Will aircraft carriers really have a 168-year run?

Today is the 70th anniversary of the Battle of Midway, America’s Trafalgar and the greatest day in the history of U.S. aircraft carriers. It is a pure coincidence that I had a conversation with Rear Admiral Thomas Moore, the Navy’s Program Executive Officer for Aircraft Carriers, on this anniversary. Moore had read my recent column (“Does the U.S. Need More Aircraft Carriers?”) and had some clarifying comments.

I noted in the column that regional commanders like Centcom commander Gen. James Mattis demand more carriers strike groups for their operational needs than the Navy can supply. Moore noted that, “we have an eleven-carrier Navy for a world that needs fifteen.” But he acknowledged that there wasn’t much prospect of the Navy ever getting more than the eleven called for in the Navy’s long-term shipbuilding plan. Aircraft carriers are very expensive and the Navy will struggle to finance its current program.

For the Navy’s aircraft carrier fleet, this may be something of an ironic outcome. According to Moore, the lifetime costs of future aircraft carriers are actually falling, not rising. The total life-cycle costs (construction plus lifetime operations and maintenance plus disposal) of future Ford-class carriers will be $4 billion less per ship (adjusted for inflation) than the current Nimitz-class carriers. This is because the Ford carriers will require 800 fewer sailors to operate the ship, 400 fewer sailors to support the air wing, and because the all-electric ship design will be cheaper to maintain.

I also noted in the column that USS Gerald Ford will cost the Navy $15 billion to build. Moore noted that while this is true, it is the Navy’s practice to load one-time research and design costs on the first ship of a class. Ford will get stuck with $6 billion in such one-time charges. USS John F. Kennedy and future ships of the class will post a $9 billion price tag.

Moore explained that the Fords will hold more aircraft and ordnance and can generate 33% more sorties per day than a Nimitz carrier. That adds up to more performance with lower lifetime costs, in a platform regional commanders can’t get enough of.

Does this mean that the Pentagon should reconsider its decision to cap the carrier fleet at eleven? Nobody expects that to happen – many think the Navy is lucky to get what it’s getting. Others question whether the big carrier concept still has a future in a world that will soon bristle with anti-ship missiles. Moore has the Ford class penciled into his calendar for the year 2110. From Midway to then, 168 years, would be an amazing run.

 

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Is it possible to reconfigure amphibious assault ships as carriers for armed UAVs and field a few of them in place of current aircraft carriers? I touched on this in an earlier SWJ post (Thoughts from Khobar, 8 May).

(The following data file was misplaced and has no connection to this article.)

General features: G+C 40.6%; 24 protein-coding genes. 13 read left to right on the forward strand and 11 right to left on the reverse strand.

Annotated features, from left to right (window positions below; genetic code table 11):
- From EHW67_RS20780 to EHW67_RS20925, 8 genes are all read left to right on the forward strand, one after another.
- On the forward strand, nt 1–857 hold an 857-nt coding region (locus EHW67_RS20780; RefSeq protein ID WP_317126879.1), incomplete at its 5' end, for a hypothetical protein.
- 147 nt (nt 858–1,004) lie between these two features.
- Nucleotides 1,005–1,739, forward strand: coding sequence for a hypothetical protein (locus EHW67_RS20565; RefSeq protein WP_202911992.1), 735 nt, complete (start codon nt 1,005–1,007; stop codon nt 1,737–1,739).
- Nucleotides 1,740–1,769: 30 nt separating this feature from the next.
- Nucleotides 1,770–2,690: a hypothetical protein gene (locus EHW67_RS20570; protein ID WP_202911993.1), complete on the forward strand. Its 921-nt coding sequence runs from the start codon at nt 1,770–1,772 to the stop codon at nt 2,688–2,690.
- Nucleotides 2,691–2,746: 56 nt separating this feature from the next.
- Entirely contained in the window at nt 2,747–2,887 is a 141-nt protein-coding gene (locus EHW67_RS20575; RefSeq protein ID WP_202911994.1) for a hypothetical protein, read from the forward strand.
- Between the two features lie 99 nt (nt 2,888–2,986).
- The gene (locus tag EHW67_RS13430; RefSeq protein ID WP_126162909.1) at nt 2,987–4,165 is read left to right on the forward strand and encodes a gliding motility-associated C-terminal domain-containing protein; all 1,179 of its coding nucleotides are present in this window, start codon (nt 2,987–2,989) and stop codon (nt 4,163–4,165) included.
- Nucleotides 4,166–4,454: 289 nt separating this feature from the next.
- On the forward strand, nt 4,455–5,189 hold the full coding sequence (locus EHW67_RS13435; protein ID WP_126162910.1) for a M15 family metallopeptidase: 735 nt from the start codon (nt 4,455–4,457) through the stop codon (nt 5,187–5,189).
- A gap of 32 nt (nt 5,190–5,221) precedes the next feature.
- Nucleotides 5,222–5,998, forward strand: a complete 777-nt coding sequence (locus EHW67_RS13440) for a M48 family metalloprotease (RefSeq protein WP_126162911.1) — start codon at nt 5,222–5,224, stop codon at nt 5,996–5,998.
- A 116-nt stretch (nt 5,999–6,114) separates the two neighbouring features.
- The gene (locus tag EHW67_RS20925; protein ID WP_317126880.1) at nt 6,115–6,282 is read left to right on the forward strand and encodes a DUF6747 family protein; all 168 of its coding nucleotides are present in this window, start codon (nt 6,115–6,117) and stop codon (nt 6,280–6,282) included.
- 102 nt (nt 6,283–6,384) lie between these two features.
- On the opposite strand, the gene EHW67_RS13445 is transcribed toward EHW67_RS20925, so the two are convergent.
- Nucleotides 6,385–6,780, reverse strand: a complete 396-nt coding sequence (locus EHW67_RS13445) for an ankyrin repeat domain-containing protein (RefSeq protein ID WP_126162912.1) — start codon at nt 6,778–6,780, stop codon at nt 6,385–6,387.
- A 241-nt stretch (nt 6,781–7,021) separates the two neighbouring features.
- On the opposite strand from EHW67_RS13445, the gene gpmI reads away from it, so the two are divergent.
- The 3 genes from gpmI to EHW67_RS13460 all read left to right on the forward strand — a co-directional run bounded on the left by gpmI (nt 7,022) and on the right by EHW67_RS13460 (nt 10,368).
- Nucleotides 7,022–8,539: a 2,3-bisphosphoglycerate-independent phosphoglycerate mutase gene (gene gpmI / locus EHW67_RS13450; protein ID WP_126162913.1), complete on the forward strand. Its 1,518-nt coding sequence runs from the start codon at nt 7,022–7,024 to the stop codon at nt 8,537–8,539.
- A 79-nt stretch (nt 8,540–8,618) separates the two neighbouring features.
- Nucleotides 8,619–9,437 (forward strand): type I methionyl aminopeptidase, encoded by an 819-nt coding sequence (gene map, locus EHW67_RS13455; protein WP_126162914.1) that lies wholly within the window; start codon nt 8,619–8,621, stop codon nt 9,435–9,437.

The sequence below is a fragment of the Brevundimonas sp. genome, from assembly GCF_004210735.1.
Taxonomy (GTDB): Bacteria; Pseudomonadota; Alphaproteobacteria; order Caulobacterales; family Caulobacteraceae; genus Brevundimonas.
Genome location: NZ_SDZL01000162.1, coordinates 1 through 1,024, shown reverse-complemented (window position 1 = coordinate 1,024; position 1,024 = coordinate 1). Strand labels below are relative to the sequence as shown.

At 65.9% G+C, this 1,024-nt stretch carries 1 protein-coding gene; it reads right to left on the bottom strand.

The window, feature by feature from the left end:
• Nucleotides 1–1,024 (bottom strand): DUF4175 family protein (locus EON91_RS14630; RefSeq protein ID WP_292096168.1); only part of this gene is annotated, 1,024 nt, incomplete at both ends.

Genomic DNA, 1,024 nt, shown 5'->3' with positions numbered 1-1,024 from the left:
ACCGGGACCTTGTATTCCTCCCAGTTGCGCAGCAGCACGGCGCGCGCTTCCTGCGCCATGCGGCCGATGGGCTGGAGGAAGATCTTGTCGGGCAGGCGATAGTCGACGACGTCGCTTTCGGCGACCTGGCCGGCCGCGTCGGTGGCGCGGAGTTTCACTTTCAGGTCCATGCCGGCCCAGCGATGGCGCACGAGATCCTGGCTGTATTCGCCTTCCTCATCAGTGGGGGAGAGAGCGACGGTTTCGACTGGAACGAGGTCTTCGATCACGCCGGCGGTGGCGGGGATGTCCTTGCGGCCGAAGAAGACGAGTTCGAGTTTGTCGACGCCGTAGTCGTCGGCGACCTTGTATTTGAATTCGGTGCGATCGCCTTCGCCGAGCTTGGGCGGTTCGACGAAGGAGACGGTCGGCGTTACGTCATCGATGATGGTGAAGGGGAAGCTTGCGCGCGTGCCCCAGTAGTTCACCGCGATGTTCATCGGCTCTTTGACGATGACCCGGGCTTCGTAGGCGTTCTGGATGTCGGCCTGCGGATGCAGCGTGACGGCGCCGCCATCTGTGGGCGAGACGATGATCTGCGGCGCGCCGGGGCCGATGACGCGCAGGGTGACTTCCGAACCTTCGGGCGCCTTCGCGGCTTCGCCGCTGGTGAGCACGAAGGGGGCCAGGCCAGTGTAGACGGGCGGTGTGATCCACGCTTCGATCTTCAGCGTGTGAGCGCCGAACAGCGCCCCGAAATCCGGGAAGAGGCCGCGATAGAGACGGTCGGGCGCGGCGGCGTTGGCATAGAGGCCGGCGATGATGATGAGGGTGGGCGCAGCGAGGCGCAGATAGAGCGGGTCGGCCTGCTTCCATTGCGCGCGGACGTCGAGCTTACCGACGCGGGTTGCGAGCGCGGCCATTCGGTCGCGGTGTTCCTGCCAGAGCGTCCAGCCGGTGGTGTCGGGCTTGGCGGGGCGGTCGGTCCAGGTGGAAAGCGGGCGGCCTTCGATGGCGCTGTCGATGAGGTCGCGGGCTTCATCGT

Amphibious assault ships cost less than full-sized carriers. Smaller ships mean smaller crews. The armed UAVs could be piloted by men and women stationed back in CONUS keeping them out of harm’s way as well as reducing support requirements on the ship. UAVs are less costly than manned fighters so there’s another cost-savings. Is this feasible?

Yes Morgan, a larger gator such a the new LHA-8 AMERICA, which was designed w/o a well deck for amphib vehicles (the sun will always shine on the Corps)could be used as you describe(d). Additionally, there is also a new catapult system that future such hulls, or smaller carriers as well, could be configured for, if a short flight deck is in question.

However, having once been a sea-going Marine detachment commander aboard a CVA, when Marines did such things, it became apparent to me that launching and recovering of armed air frames at sea, day & night, is hazardous, and demands a specialized and well trained crew for such, and may be one reason there hasn't been as much gusto for armed UAVs by the brown shoe Navy, although, amusingly, prior to WW II there was much the same thought about manned aircraft operating from decks at sea.

One could argue that the U.S. Navy does need an additional 4 carriers, but in stating the argument in any Mahanian geo-strategic way, one must not leave out the additional fact that at 5 to 6 surface and sub-surface ships needed to operate with any carrier, that then adds 20 to 24 ships/boats to the equation, along with crews, and that ain’t cheap...Therefore, maybe the Navy is "lucky to be getting what it is getting," with 11?

Can we settle for a class of cheaper, less capable carriers with fewer or less capable escorts?

Diesel/turbine IEP maybe? How about one or two of those massive Wartsila-Sulzer RTC-96Cs in a Ford hull? Yes they take up space and require their own fuel but they a heckuva lot cheaper than a nuclear plant.